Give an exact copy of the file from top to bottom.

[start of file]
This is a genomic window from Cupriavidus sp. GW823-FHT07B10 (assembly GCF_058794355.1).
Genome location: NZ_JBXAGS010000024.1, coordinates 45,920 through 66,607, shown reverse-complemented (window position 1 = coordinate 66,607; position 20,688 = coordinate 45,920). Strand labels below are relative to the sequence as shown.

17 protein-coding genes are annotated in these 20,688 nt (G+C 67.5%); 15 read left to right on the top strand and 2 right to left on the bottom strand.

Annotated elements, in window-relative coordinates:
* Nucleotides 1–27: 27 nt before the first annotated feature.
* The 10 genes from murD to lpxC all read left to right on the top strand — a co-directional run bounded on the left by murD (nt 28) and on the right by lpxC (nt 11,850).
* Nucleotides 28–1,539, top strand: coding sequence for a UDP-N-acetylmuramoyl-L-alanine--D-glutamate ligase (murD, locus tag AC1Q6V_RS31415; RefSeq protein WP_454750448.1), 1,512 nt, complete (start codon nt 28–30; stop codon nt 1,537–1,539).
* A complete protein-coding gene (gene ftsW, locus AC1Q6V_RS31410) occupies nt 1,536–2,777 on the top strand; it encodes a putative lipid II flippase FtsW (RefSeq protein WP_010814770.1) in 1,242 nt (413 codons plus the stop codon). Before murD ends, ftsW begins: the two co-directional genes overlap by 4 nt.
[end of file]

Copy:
This is a genomic window from Cupriavidus sp. GW823-FHT07B10 (assembly GCF_058794355.1).
Genome location: NZ_JBXAGS010000024.1, coordinates 45,920 through 66,607, shown reverse-complemented (window position 1 = coordinate 66,607; position 20,688 = coordinate 45,920). Strand labels below are relative to the sequence as shown.

17 protein-coding genes are annotated in these 20,688 nt (G+C 67.5%); 15 read left to right on the top strand and 2 right to left on the bottom strand.

Annotated elements, in window-relative coordinates:
* Nucleotides 1–27: 27 nt before the first annotated feature.
* The 10 genes from murD to lpxC all read left to right on the top strand — a co-directional run bounded on the left by murD (nt 28) and on the right by lpxC (nt 11,850).
* Nucleotides 28–1,539, top strand: coding sequence for a UDP-N-acetylmuramoyl-L-alanine--D-glutamate ligase (murD, locus tag AC1Q6V_RS31415; RefSeq protein WP_454750448.1), 1,512 nt, complete (start codon nt 28–30; stop codon nt 1,537–1,539).
* A complete protein-coding gene (gene ftsW, locus AC1Q6V_RS31410) occupies nt 1,536–2,777 on the top strand; it encodes a putative lipid II flippase FtsW (RefSeq protein WP_010814770.1) in 1,242 nt (413 codons plus the stop codon). Before murD ends, ftsW begins: the two co-directional genes overlap by 4 nt.